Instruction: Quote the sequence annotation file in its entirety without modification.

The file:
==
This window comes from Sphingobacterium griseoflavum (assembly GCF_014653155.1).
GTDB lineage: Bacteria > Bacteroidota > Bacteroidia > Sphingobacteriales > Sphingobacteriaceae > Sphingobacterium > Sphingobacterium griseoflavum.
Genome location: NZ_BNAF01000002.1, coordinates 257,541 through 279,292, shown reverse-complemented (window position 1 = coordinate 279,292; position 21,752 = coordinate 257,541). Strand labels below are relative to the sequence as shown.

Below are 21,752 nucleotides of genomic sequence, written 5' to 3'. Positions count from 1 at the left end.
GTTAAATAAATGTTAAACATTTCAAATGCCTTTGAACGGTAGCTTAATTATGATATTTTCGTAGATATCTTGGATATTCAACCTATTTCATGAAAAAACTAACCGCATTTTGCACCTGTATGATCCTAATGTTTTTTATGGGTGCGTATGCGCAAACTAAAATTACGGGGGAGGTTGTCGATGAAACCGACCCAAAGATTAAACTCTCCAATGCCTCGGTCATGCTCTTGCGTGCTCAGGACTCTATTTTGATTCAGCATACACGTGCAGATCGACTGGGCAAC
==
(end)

This window comes from Sphingobacterium griseoflavum (assembly GCF_014653155.1).
GTDB lineage: Bacteria > Bacteroidota > Bacteroidia > Sphingobacteriales > Sphingobacteriaceae > Sphingobacterium > Sphingobacterium griseoflavum.
Genome location: NZ_BNAF01000002.1, coordinates 257,541 through 279,292, shown reverse-complemented (window position 1 = coordinate 279,292; position 21,752 = coordinate 257,541). Strand labels below are relative to the sequence as shown.

Below are 21,752 nucleotides of genomic sequence, written 5' to 3'. Positions count from 1 at the left end.
GTTAAATAAATGTTAAACATTTCAAATGCCTTTGAACGGTAGCTTAATTATGATATTTTCGTAGATATCTTGGATATTCAACCTATTTCATGAAAAAACTAACCGCATTTTGCACCTGTATGATCCTAATGTTTTTTATGGGTGCGTATGCGCAAACTAAAATTACGGGGGAGGTTGTCGATGAAACCGACCCAAAGATTAAACTCTCCAATGCCTCGGTCATGCTCTTGCGTGCTCAGGACTCTATTTTGATTCAGCATACACGTGCAGATCGACTGGGCAAC